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Is cooperation instinctive? Evidence from the response times in a public goods game

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  • Gianna Lotito
  • Matteo Migheli

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  • Guido Ortona

Abstract

We use data on response times from a public goods experiment to test the hypothesis that cooperation is instinctive, under the assumption that the longer the time of the decision, the less instinctive the choice. Results seem to support the hypothesis that cooperation is instinctive, while defection is ‘rational’. Moreover, as the experiment is designed also to assess the effects of the consumption of relational goods on cooperation, we are also able to state that some types of relational goods, like team working, produce additional cooperation, but make it less spontaneous. We also detect that females seem to behave less instinctively than males. Copyright Springer Science+Business Media, LLC. 2013

Suggested Citation

  • Gianna Lotito & Matteo Migheli & Guido Ortona, 2013. "Is cooperation instinctive? Evidence from the response times in a public goods game," Journal of Bioeconomics, Springer, vol. 15(2), pages 123-133, July.
  • Handle: RePEc:kap:jbioec:v:15:y:2013:i:2:p:123-133 DOI: 10.1007/s10818-012-9141-5
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    Cited by:

    1. Jérôme Hergueux & Nicolas Jacquemet & Stéphane Luchini & Jason Shogren, 2016. "Leveraging the Honor Code: Public Goods Contributions under Oath," Université Paris1 Panthéon-Sorbonne (Post-Print and Working Papers) halshs-01379060, HAL.
    2. Brice Corgnet & Antonio M. Espín & Roberto Hernán-González, 2015. "The cognitive basis of social behavior: cognitive reflection overrides antisocial but not always prosocial motives," Working Papers 15-04, Chapman University, Economic Science Institute.
    3. Martin G. Kocher & Peter Martinsson & Kristian Ove R. Myrseth & Conny E. Wollbrant, 2017. "Strong, bold, and kind: self-control and cooperation in social dilemmas," Experimental Economics, Springer;Economic Science Association, vol. 20(1), pages 44-69, March.
    4. Fadong Chen & Urs Fischbacher, 2015. "Cognitive Processes of Distributional Preferences: A Response Time Study," TWI Research Paper Series 101, Thurgauer Wirtschaftsinstitut, Universit�t Konstanz.
    5. Marta Dyrkacz & Michal Krawczyk, 2015. "Exploring the role of deliberation time in non-selfish behaviour: the Double Response method," Working Papers 2015-27, Faculty of Economic Sciences, University of Warsaw.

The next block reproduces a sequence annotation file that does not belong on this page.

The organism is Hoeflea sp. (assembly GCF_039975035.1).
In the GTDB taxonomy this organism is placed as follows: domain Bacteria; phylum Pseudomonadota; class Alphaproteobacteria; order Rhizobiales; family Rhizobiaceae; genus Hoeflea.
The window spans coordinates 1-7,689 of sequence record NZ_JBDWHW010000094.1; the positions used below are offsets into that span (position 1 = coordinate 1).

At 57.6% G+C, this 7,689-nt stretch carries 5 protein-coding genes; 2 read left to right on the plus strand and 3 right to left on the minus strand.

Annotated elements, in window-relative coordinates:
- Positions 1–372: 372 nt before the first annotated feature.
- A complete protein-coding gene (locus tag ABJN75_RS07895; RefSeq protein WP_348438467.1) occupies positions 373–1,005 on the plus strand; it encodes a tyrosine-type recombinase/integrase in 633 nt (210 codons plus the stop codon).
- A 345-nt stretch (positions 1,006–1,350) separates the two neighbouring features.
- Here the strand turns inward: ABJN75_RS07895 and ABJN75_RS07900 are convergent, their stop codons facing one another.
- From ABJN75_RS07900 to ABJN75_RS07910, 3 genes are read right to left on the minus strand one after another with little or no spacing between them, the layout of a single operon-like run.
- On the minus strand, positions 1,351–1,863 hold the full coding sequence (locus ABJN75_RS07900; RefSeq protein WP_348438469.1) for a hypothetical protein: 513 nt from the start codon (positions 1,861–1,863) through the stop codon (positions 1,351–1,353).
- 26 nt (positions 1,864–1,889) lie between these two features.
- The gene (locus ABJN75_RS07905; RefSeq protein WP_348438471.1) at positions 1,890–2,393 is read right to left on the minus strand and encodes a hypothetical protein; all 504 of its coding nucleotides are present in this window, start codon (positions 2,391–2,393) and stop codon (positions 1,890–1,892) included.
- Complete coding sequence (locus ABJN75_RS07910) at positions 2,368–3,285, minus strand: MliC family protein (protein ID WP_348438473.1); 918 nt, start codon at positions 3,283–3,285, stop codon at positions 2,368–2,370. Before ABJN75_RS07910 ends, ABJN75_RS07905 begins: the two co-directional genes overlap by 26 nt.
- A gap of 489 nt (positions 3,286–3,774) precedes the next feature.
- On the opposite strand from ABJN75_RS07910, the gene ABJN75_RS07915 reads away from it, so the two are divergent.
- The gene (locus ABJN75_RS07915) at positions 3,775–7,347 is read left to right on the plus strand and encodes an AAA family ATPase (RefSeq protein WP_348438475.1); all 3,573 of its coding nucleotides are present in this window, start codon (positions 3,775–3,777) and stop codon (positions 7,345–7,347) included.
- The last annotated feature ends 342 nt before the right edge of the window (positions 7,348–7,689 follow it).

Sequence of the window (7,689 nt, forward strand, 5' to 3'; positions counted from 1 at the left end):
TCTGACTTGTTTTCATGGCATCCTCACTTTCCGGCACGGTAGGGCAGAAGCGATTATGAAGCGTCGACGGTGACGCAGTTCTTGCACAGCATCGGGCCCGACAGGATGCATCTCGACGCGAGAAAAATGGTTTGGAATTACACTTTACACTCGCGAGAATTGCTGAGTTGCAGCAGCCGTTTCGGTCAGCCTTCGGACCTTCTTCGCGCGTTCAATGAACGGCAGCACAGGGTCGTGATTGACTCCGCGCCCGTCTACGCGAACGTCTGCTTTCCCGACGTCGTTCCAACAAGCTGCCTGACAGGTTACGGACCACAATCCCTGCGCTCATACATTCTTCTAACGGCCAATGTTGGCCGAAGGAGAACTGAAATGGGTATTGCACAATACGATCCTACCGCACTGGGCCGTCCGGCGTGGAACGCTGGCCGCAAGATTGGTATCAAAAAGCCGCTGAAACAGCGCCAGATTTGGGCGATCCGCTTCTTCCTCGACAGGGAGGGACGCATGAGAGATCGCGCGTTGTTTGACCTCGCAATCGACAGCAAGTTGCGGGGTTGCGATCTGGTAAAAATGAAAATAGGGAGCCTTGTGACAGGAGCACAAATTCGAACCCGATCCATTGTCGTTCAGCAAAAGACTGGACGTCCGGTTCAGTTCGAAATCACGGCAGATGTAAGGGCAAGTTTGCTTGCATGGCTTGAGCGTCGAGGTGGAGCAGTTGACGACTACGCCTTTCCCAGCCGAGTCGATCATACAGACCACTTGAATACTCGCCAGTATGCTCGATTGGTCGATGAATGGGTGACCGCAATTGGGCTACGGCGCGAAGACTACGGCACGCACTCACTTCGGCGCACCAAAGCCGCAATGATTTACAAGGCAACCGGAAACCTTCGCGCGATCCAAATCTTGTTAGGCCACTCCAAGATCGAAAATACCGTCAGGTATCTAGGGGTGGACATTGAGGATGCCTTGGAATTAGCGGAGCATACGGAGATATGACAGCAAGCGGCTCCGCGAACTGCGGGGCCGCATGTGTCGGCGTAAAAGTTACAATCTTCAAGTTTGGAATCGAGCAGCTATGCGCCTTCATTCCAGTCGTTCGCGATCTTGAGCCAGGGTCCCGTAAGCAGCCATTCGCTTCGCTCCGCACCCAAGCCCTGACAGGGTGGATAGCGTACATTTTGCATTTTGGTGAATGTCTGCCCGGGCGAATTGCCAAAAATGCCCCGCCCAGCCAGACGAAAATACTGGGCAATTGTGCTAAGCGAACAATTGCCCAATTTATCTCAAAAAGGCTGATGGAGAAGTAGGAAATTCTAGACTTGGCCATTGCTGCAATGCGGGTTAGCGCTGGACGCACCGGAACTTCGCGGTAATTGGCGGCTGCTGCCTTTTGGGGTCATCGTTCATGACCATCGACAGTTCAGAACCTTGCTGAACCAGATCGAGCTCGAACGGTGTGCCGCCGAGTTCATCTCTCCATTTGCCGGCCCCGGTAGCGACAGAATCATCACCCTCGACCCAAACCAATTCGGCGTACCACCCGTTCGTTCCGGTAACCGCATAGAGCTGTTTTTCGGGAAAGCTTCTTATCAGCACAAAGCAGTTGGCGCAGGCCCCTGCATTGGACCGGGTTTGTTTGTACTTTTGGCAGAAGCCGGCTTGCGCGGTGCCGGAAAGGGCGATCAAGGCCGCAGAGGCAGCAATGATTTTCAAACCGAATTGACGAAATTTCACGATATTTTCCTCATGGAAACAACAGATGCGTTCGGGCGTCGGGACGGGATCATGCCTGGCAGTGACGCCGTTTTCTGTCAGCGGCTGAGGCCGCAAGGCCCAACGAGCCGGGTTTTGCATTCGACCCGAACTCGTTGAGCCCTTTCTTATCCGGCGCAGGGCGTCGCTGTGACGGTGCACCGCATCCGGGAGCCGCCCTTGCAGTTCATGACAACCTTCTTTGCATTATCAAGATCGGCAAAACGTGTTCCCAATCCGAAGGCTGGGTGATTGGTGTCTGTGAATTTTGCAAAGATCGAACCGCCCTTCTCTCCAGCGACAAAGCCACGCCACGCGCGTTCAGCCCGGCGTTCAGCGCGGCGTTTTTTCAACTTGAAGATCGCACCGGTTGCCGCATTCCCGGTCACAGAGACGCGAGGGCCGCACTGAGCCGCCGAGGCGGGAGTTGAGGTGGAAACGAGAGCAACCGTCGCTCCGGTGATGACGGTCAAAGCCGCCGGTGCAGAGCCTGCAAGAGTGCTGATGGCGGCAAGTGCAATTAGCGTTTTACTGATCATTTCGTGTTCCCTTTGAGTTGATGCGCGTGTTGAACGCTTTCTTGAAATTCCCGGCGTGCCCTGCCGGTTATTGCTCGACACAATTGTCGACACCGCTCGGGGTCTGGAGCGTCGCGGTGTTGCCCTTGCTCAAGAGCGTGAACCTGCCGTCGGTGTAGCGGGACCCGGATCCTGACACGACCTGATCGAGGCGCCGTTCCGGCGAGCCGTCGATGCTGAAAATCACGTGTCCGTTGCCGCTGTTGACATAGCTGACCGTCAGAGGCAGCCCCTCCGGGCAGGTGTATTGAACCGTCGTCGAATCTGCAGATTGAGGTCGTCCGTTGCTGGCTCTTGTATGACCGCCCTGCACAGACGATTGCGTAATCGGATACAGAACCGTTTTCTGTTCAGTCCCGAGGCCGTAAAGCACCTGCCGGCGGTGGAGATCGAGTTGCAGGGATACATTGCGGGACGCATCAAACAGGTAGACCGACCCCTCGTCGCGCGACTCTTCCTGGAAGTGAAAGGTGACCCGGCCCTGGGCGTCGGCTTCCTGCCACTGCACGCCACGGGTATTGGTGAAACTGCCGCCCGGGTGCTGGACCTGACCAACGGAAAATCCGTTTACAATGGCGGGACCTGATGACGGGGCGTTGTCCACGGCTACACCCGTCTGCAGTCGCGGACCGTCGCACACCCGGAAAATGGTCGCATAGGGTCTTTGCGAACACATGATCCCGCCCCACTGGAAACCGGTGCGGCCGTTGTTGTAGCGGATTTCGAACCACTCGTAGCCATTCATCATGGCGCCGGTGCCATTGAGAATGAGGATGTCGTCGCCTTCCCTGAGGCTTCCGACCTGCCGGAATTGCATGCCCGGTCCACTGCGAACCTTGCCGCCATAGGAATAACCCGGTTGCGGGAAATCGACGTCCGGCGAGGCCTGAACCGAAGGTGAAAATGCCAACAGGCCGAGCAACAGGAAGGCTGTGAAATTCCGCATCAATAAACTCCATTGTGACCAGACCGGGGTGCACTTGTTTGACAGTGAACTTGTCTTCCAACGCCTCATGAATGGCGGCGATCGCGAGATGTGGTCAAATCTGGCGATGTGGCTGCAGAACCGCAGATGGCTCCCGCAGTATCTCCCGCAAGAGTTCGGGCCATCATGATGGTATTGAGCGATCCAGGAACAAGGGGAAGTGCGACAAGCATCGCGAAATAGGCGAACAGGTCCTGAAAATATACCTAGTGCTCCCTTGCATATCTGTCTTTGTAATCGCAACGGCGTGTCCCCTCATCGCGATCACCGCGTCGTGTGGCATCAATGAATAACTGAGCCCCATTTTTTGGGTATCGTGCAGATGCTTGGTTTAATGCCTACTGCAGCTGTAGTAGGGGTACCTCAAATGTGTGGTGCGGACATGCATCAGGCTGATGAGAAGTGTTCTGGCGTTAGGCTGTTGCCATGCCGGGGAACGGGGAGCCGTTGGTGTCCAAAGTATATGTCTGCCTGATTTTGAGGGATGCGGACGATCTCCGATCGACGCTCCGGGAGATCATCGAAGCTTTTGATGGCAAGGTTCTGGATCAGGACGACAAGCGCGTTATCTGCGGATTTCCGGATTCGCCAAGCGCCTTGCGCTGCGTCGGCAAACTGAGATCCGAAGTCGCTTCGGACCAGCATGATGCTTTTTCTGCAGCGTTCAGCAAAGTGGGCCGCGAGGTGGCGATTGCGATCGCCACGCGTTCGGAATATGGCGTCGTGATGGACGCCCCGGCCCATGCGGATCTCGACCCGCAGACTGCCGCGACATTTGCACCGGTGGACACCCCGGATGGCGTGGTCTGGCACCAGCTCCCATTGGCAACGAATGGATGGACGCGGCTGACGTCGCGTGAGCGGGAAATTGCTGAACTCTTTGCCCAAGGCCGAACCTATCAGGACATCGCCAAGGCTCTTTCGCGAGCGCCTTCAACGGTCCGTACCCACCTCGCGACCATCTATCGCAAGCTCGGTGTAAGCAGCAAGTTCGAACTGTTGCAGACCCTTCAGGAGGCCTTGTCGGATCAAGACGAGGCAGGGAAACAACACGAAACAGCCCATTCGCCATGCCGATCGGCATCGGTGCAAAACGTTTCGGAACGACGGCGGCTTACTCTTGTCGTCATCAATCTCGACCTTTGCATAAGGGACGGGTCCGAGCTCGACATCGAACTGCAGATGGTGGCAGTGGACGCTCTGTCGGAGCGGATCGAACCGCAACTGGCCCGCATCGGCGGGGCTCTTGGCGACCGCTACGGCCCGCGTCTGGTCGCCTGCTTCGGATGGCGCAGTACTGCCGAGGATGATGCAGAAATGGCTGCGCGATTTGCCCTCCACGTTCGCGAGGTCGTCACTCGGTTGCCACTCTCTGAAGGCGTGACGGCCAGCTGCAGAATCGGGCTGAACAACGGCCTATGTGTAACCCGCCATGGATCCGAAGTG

6. Jérôme Hergueux & Nicolas Jacquemet, 2015. "Social preferences in the online laboratory: a randomized experiment," Experimental Economics, Springer;Economic Science Association, vol. 18(2), pages 251-283, June.
    7. repec:spr:grdene:v:24:y:2015:i:4:d:10.1007_s10726-014-9409-3 is not listed on IDEAS
    8. Ariel Rubenstein, 2013. "Response time and decision making: An experimental study," Judgment and Decision Making, Society for Judgment and Decision Making, vol. 8(5), pages 540-551, September.
    9. Alexander W. Cappelen & Ulrik H. Nielsen & Bertil Tungodden & Jean-Robert Tyran & Erik Wengström, 2016. "Fairness is intuitive," Experimental Economics, Springer;Economic Science Association, pages 727-740.
    10. Pascal J. Kieslich & Benjamin E. Hilbig, 2014. "Cognitive conflict in social dilemmas: An analysis of response dynamics," Judgment and Decision Making, Society for Judgment and Decision Making, vol. 9(6), pages 510-522, November.
    11. Nielsen, Ulrik H. & Tyran, Jean-Robert & Wengström, Erik, 2014. "Second thoughts on free riding," Economics Letters, Elsevier, pages 136-139.
    12. Sergio F. Góngora y Moreno & J. Octavio Gutierrez-Garcia, 0. "Collective action in organizational structures," Computational and Mathematical Organization Theory, Springer, vol. 0, pages 1-33.
    13. Goeschl, Timo & Lohse, Johannes, 2016. "Cooperation in Public Good Games. Calculated or Confused?," Working Papers 0626, University of Heidelberg, Department of Economics.
    14. Martinsson, Peter & Myrseth, Kristian Ove R. & Wollbrant, Conny, 2014. "Social dilemmas: When self-control benefits cooperation," Journal of Economic Psychology, Elsevier, vol. 45(C), pages 213-236.
    15. Merkel, Anna & Lohse, Johannes, 2016. "Is fairness intuitive? An experiment accounting for the role of subjective utility differences under time pressure," Working Papers 0627, University of Heidelberg, Department of Economics.
    16. repec:eee:jbrese:v:81:y:2017:i:c:p:70-79 is not listed on IDEAS

    More about this item

    Keywords

    Response times; Cooperation; Public goods experiments; Gender effect; C91; D03; H41;

    JEL classification:

    • C91 - Mathematical and Quantitative Methods - - Design of Experiments - - - Laboratory, Individual Behavior
    • D03 - Microeconomics - - General - - - Behavioral Microeconomics: Underlying Principles
    • H41 - Public Economics - - Publicly Provided Goods - - - Public Goods

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